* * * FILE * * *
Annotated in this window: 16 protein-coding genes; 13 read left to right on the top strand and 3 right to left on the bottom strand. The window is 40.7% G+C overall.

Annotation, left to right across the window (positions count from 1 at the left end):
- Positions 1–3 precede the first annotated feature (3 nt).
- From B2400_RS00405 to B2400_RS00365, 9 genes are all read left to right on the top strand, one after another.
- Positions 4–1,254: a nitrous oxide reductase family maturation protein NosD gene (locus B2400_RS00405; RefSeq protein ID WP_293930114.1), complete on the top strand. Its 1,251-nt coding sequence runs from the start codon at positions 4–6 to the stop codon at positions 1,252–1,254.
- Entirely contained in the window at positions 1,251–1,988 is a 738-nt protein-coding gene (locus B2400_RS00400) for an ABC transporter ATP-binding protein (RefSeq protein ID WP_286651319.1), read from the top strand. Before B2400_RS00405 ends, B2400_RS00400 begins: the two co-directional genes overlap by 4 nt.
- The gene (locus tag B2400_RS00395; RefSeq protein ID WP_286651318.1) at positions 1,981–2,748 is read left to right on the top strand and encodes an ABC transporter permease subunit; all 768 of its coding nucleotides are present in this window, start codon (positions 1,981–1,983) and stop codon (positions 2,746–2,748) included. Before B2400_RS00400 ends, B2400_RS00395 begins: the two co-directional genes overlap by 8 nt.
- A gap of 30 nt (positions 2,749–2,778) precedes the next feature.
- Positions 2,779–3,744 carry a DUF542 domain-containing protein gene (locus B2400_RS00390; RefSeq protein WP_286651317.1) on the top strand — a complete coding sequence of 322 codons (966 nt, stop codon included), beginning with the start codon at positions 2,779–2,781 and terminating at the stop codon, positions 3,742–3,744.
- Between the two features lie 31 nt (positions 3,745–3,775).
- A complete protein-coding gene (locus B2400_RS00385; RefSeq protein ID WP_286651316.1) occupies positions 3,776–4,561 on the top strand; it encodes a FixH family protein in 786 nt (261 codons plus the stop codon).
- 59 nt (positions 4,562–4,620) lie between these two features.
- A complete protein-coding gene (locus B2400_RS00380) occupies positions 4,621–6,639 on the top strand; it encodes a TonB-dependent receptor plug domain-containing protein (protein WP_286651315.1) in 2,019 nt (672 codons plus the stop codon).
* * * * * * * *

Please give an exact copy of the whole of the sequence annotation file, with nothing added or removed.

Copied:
Annotated in this window: 16 protein-coding genes; 13 read left to right on the top strand and 3 right to left on the bottom strand. The window is 40.7% G+C overall.

Annotation, left to right across the window (positions count from 1 at the left end):
- Positions 1–3 precede the first annotated feature (3 nt).
- From B2400_RS00405 to B2400_RS00365, 9 genes are all read left to right on the top strand, one after another.
- Positions 4–1,254: a nitrous oxide reductase family maturation protein NosD gene (locus B2400_RS00405; RefSeq protein ID WP_293930114.1), complete on the top strand. Its 1,251-nt coding sequence runs from the start codon at positions 4–6 to the stop codon at positions 1,252–1,254.
- Entirely contained in the window at positions 1,251–1,988 is a 738-nt protein-coding gene (locus B2400_RS00400) for an ABC transporter ATP-binding protein (RefSeq protein ID WP_286651319.1), read from the top strand. Before B2400_RS00405 ends, B2400_RS00400 begins: the two co-directional genes overlap by 4 nt.
- The gene (locus tag B2400_RS00395; RefSeq protein ID WP_286651318.1) at positions 1,981–2,748 is read left to right on the top strand and encodes an ABC transporter permease subunit; all 768 of its coding nucleotides are present in this window, start codon (positions 1,981–1,983) and stop codon (positions 2,746–2,748) included. Before B2400_RS00400 ends, B2400_RS00395 begins: the two co-directional genes overlap by 8 nt.
- A gap of 30 nt (positions 2,749–2,778) precedes the next feature.
- Positions 2,779–3,744 carry a DUF542 domain-containing protein gene (locus B2400_RS00390; RefSeq protein WP_286651317.1) on the top strand — a complete coding sequence of 322 codons (966 nt, stop codon included), beginning with the start codon at positions 2,779–2,781 and terminating at the stop codon, positions 3,742–3,744.
- Between the two features lie 31 nt (positions 3,745–3,775).
- A complete protein-coding gene (locus B2400_RS00385; RefSeq protein ID WP_286651316.1) occupies positions 3,776–4,561 on the top strand; it encodes a FixH family protein in 786 nt (261 codons plus the stop codon).
- 59 nt (positions 4,562–4,620) lie between these two features.
- A complete protein-coding gene (locus B2400_RS00380) occupies positions 4,621–6,639 on the top strand; it encodes a TonB-dependent receptor plug domain-containing protein (protein WP_286651315.1) in 2,019 nt (672 codons plus the stop codon).